So what can we learn from Yusuf Ali and his brilliant oratory today? Firstly, that however dominant some modes of speech (and some speaking bodies) are, inciting difference has actual value and can generate results even in the most conservative of contexts. It would be naïve to think that bringing more diversity to public debates is easy, but it can be done. However, doing so would probably require some cultural work in rethinking what counts as an authoritative, scientific or ‘expert’ voice and what is sounds like. Again, one could conclude that it is a simple matter of assimilation: if experts would learn to speak ‘like’ politicians, maybe they could be included more in the range of public voices heard as appealing, acceptable or present. But, as I suggested before, many experts already share a lot of their cultural values, practices and tacit assumptions with those who govern, and have to a large degree been cast in the same mold.
In fact, quite a number of the expert voices we do get to hear, at the moment, are very comparable to the very visible speakers of the Victorian debating club. Those who, by virtue of their privileged backgrounds and conventional faces, could profit from the equation between presence and voice and can ‘get away’ with somewhat unconventional behavior. The Cambridge Union recorded, around 1890, a speaker who “caused great merriment by imitating the action of Ulysses, with an umbrella” – something a South Asian speaker would not have been able to afford to do. Not entirely unlike these charming eccentrics of the Union, a number of (highly educated, white, male, ablebodied, etc) experts are now ‘getting away’ with modes of speech that would otherwise set them apart as incomprehensible outsiders. Insisting on ‘only relying on the numbers’, ‘viruses don’t have ideologies’ or ‘just looking at the science and not letting politics interfere’, many of them -unwittingly, perhaps- rehearse exactly the kind of combative political discourse that has made experts invisible in the first place, and reinforces the distinction between the worlds of politics and science.
Insisting on an intrinsic modesty or political neutrality of scientific speech, however, is not only ineffective, it would also be dishonest – or at the very least naïve. What we do as researchers and scientists is political, and what we say in public is even more so, whether we like it or not. Insisting on some intrinsic difference between the political and the scientific voice is, therefore, likely to be counterproductive. Meanwhile, simple assimilation into the current rules of political persuasion would likely erase the potential for diversity and difference that public debates so desperately need. A catch 22 we’ve known before, of course, but one that seems more important now, especially for those who find themselves in a position of being compelled to speak about their experiences and expertise, without being offered a platform.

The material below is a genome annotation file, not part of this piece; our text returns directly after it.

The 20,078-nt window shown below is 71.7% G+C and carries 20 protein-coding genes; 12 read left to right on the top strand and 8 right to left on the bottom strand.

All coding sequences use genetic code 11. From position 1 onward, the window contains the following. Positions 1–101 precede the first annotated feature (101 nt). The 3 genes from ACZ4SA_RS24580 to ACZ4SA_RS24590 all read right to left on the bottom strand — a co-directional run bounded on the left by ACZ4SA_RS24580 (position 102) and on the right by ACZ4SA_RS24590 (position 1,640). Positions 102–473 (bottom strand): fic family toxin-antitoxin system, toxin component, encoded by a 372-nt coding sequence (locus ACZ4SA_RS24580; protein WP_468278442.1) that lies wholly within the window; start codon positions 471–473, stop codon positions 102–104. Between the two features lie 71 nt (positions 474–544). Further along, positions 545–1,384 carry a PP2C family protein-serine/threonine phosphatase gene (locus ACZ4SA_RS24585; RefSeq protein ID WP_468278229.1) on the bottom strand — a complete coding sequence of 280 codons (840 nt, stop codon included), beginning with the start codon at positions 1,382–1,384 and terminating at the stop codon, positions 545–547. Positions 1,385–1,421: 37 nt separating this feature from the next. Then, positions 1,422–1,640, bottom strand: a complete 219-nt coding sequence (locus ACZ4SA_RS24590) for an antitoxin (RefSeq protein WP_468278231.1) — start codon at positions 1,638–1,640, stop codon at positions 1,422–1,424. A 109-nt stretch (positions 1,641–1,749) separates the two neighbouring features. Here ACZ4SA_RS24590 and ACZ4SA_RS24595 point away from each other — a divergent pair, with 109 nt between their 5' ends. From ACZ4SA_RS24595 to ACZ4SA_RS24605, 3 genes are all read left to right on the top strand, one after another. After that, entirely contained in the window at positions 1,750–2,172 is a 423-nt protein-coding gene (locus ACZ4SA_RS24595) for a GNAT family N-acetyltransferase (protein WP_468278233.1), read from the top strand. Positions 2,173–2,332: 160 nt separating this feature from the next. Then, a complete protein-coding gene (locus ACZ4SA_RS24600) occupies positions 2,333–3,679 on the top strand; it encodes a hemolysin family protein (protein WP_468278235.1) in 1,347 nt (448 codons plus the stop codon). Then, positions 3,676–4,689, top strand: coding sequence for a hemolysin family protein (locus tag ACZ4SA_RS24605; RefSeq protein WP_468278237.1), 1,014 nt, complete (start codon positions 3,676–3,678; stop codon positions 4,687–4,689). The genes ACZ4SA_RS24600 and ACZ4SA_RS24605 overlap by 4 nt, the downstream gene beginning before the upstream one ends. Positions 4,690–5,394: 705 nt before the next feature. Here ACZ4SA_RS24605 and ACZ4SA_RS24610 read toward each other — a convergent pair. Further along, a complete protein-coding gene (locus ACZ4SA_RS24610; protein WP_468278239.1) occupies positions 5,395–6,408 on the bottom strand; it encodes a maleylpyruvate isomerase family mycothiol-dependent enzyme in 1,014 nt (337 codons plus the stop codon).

For the ‘true’ subaltern group, whose identity is its difference, there is no unrepresentable subaltern subject that can know and speak itself, the intellectual’s solution is not to abstain from representation. (Spivak, 1988)
So what do we do, when we find ourselves in a speaking culture that is designed to exclude us? Or, more poignantly, what do we do when we find ourselves being given a platform because we live in culture that is designed to include us and afford us presence – and to deny it to others? We do what we’ve learned as overachieving first-generation insecure students: learn to master the language of power better than its native speakers, without forgetting to “gild” their “trite truisms” with the precious knowledge we carry with us from our plethora of different ethnic, geographic, class,…backgrounds. We turn to our brilliant friends and colleagues and push them forward where we can, amplifying those voices that should be present, muting our own where they are not needed or relevant. But most of all, we listen, and work to develop the skill to hear voices where our prestigious educations have taught us to hear noise.
This is what I hope my frivolous inessential course will do for my students: to help them develop an ‘ear’ for divergent voices, the skill of listening critically to public speech and recognize that what ‘power’ sounds like is a cultural construct, ready to be undercut by a skilful listener. To understand the situatedness of all voices in the public sphere and to reflect on the ‘presence’ of academic, political and activist discourse in our current soundscape of crisis. And maybe, having learned to listen analytically, critically and empathically, they will also develop the necessary skills to speak up and claim some presence for themselves. Because in all the clamour about who can or should decide how we should live in this new world of distance and digitalization, and in debates about the quality and values of our lives in the face of disease … it is the voice of the future leaders, experts, key workers and thinkers, that I would love to hear more.